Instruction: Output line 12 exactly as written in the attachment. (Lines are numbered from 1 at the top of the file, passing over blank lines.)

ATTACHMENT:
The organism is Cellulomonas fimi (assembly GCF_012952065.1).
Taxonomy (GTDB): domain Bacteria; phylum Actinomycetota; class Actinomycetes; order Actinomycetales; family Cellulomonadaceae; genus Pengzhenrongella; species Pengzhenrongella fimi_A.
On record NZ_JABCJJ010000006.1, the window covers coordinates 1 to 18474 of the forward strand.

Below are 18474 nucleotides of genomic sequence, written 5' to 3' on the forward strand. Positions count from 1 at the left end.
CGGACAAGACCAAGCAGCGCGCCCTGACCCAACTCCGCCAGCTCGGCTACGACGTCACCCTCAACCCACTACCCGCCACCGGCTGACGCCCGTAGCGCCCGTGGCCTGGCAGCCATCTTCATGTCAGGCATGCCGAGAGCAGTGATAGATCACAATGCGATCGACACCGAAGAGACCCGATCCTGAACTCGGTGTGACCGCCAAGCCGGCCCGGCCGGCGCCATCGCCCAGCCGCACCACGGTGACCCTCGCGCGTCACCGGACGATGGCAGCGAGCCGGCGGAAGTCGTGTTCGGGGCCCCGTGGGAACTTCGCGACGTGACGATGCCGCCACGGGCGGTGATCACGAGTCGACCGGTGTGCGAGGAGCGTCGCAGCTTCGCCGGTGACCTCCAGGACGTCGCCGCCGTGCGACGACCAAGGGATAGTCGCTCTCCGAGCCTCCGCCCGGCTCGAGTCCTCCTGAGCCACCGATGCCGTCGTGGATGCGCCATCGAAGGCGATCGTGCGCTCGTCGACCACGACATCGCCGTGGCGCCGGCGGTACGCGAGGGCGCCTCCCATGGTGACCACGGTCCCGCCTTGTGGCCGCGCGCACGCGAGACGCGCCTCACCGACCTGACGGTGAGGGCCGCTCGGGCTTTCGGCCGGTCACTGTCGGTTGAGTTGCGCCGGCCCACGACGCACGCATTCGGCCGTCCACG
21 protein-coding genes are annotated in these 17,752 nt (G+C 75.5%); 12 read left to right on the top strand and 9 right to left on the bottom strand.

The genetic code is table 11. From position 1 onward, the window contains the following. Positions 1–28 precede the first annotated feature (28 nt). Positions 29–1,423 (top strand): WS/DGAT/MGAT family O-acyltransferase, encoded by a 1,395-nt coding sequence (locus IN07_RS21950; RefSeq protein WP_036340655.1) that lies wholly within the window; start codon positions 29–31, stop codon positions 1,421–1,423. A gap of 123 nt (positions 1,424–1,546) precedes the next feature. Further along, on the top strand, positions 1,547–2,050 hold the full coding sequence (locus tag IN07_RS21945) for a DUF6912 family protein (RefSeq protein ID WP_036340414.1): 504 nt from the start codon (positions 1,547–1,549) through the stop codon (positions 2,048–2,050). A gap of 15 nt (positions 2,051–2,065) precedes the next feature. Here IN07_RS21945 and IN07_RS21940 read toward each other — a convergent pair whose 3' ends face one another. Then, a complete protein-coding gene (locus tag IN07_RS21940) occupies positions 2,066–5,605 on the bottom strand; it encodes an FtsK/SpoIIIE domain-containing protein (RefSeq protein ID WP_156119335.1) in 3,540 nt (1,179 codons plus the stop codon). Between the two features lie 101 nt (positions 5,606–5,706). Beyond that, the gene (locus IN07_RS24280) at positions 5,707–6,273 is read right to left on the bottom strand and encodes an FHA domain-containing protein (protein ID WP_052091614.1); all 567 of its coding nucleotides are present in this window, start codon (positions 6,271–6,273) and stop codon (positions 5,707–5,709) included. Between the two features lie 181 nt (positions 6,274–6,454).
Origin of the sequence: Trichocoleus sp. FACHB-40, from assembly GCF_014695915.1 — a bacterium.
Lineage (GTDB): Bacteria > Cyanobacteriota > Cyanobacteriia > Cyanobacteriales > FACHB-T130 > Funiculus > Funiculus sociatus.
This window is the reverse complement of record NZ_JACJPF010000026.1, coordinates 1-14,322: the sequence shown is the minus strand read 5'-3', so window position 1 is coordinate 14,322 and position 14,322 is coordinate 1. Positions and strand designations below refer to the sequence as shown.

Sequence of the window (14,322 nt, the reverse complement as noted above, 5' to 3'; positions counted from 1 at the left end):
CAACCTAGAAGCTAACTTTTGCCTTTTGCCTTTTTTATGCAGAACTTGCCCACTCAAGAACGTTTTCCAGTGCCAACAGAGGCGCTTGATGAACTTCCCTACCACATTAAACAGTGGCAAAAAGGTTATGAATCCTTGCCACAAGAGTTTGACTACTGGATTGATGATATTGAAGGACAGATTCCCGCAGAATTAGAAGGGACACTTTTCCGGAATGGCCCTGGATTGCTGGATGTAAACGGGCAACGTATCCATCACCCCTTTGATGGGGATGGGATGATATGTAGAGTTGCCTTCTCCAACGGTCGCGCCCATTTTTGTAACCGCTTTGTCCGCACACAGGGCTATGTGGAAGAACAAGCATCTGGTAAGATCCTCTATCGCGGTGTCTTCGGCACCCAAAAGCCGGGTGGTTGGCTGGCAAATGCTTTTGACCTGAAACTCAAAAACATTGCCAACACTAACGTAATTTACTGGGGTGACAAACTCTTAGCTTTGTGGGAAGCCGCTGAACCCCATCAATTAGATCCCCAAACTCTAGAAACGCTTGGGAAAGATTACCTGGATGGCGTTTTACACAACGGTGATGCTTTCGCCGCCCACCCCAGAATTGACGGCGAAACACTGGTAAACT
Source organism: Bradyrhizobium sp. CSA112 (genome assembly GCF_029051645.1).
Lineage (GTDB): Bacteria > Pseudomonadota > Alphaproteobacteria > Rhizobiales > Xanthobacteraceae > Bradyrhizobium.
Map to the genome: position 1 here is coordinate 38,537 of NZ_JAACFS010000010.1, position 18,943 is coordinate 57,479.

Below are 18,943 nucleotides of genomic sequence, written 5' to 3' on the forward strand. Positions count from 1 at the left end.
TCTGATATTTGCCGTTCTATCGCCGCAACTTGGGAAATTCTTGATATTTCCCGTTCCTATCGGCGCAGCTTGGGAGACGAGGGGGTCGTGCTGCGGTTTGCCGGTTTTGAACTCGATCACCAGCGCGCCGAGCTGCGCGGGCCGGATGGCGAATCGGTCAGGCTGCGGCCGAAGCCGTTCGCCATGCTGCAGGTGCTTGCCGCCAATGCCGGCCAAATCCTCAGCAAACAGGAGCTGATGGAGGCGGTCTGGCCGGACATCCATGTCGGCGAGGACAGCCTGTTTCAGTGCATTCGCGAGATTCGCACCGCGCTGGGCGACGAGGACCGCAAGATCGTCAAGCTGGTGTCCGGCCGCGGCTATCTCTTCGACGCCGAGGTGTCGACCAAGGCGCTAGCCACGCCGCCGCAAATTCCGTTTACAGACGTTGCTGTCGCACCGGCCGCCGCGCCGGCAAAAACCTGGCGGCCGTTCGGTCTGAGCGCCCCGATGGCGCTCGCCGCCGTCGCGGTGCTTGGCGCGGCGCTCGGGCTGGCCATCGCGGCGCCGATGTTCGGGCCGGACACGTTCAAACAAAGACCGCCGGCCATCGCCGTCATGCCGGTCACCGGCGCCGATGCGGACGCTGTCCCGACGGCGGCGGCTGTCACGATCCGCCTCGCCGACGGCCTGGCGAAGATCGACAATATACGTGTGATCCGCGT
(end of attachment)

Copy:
CAACCTAGAAGCTAACTTTTGCCTTTTGCCTTTTTTATGCAGAACTTGCCCACTCAAGAACGTTTTCCAGTGCCAACAGAGGCGCTTGATGAACTTCCCTACCACATTAAACAGTGGCAAAAAGGTTATGAATCCTTGCCACAAGAGTTTGACTACTGGATTGATGATATTGAAGGACAGATTCCCGCAGAATTAGAAGGGACACTTTTCCGGAATGGCCCTGGATTGCTGGATGTAAACGGGCAACGTATCCATCACCCCTTTGATGGGGATGGGATGATATGTAGAGTTGCCTTCTCCAACGGTCGCGCCCATTTTTGTAACCGCTTTGTCCGCACACAGGGCTATGTGGAAGAACAAGCATCTGGTAAGATCCTCTATCGCGGTGTCTTCGGCACCCAAAAGCCGGGTGGTTGGCTGGCAAATGCTTTTGACCTGAAACTCAAAAACATTGCCAACACTAACGTAATTTACTGGGGTGACAAACTCTTAGCTTTGTGGGAAGCCGCTGAACCCCATCAATTAGATCCCCAAACTCTAGAAACGCTTGGGAAAGATTACCTGGATGGCGTTTTACACAACGGTGATGCTTTCGCCGCCCACCCCAGAATTGACGGCGAAACACTGGTAAACT